5 Juvenile Justice Research Paper Topics
One way to get a good grade on your research paper is to choose a unique and interesting topic to discuss in your writing. Often, students are asked to write on their opinions regarding the juvenile justice system. When approaching this subject it is a good idea to take a unique angle that hasn’t been written on before.
Here are 5 Juvenile Justice Research Paper Topics that you may want to use for inspiration:
1. Should children be tried as adults?
This is a common topic to discuss because many people feel very strongly that children should never be tried as adults. In some states however, very violent crimes can lead to children be persecuted facing the same punishments as adults. What are your thoughts on this? What research can you find either supporting or against this idea.
2. Can children who commit violent crimes be rehabilitated?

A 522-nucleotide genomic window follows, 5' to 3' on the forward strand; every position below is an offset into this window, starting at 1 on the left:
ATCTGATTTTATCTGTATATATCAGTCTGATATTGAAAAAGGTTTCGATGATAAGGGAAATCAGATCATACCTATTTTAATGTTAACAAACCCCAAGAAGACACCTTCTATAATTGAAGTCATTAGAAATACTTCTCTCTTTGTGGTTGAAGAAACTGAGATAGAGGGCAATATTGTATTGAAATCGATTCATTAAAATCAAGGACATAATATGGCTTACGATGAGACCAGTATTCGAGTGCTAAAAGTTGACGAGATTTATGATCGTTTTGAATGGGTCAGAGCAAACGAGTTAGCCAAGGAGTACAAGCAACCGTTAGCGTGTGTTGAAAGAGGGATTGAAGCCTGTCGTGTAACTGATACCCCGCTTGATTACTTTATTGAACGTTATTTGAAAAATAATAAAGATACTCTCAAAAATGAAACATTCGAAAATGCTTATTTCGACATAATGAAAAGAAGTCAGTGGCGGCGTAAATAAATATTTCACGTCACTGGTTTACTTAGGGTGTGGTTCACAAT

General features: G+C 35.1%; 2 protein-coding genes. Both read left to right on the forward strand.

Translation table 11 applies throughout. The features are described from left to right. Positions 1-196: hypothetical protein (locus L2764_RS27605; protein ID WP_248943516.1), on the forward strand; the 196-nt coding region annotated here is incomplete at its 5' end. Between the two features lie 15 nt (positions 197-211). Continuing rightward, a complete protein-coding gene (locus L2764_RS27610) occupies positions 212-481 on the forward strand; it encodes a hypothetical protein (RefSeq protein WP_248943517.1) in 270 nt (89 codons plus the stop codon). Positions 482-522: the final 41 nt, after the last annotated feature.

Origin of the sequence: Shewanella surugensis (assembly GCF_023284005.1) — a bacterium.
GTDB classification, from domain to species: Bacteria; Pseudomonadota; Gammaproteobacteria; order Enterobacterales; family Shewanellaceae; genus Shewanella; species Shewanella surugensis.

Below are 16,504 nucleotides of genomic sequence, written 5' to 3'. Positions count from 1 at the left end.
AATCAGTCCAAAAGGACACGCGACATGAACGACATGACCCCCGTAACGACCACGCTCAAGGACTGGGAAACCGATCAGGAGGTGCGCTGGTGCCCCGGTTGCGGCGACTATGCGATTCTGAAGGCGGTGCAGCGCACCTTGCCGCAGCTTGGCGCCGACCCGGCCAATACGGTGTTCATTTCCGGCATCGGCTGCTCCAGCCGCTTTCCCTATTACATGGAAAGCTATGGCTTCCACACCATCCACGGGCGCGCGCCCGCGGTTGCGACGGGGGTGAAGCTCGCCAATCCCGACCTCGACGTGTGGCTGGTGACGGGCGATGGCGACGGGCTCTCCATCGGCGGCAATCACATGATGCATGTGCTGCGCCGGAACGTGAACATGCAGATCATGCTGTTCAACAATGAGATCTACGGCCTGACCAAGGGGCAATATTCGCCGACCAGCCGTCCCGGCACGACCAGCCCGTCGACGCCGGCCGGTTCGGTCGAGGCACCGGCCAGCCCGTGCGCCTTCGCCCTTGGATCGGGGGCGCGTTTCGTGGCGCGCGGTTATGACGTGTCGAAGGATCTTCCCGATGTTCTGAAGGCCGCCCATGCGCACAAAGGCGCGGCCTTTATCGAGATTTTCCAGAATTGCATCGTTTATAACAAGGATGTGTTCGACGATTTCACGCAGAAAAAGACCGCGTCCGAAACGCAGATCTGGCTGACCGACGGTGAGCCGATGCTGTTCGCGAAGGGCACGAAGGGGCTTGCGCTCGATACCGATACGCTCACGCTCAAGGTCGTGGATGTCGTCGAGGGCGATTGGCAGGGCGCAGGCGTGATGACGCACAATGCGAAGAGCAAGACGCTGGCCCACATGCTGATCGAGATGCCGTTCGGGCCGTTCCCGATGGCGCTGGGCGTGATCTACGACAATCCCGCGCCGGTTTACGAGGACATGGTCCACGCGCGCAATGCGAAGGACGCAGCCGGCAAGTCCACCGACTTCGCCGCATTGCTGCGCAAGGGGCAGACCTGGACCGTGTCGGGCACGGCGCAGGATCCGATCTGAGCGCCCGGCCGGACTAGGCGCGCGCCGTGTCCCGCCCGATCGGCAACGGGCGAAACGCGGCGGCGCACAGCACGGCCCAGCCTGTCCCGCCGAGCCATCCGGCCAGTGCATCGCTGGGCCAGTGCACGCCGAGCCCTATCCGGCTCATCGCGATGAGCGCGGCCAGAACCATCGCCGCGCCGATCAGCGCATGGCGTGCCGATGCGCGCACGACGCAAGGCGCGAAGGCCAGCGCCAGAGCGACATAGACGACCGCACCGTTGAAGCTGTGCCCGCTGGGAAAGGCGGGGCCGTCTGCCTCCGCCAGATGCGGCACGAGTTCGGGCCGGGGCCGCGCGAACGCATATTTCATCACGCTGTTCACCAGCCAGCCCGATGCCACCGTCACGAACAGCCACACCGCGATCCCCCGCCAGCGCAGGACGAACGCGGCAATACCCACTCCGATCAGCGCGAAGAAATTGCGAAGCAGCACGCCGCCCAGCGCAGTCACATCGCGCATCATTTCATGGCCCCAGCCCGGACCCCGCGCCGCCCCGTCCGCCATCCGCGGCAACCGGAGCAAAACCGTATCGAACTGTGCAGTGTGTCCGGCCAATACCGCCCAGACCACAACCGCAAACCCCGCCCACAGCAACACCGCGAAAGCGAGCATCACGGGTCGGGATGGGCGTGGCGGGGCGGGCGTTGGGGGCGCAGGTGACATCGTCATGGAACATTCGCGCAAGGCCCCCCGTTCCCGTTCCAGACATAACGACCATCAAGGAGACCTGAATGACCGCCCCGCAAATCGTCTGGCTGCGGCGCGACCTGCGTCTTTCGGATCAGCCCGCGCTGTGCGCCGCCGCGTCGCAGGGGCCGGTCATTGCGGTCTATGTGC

This is another subject that may be very controversial to discuss in your research paper. When a juvenile commits a violent crime do you believe that they can be rehabilitated through counseling? Is it ever appropriate to lock a child up for life?
3. Is it possible for a juvenile to be a socio-path?
What do you think? There is research out there that argues children should not be labeled as sociopaths because they are not fully developed. Others, believe that socio-path exhibit these behaviors early on and are a danger to society? Either way, it could an interesting angle for your research paper.
4. Should children be imprisoned with adults?
Obviously, this is a very black and white issue. Should juveniles who commit violent crimes be held in high-security prisons with adults? Will these lead to more violent behavior or possible “scare them straight”?
5. Is house arrests a better option for juvenile offenders who do not commit violent crimes?
Some people believe that going to prison can actually encourage more criminal behavior. The solution being, to put non-violent offenders on house arrest. Is this a good or a bad thing? What does the research say? Keeping in mind that many young offenders probably have troubles at home that are causing their criminal behavior- could this actually make matters worse?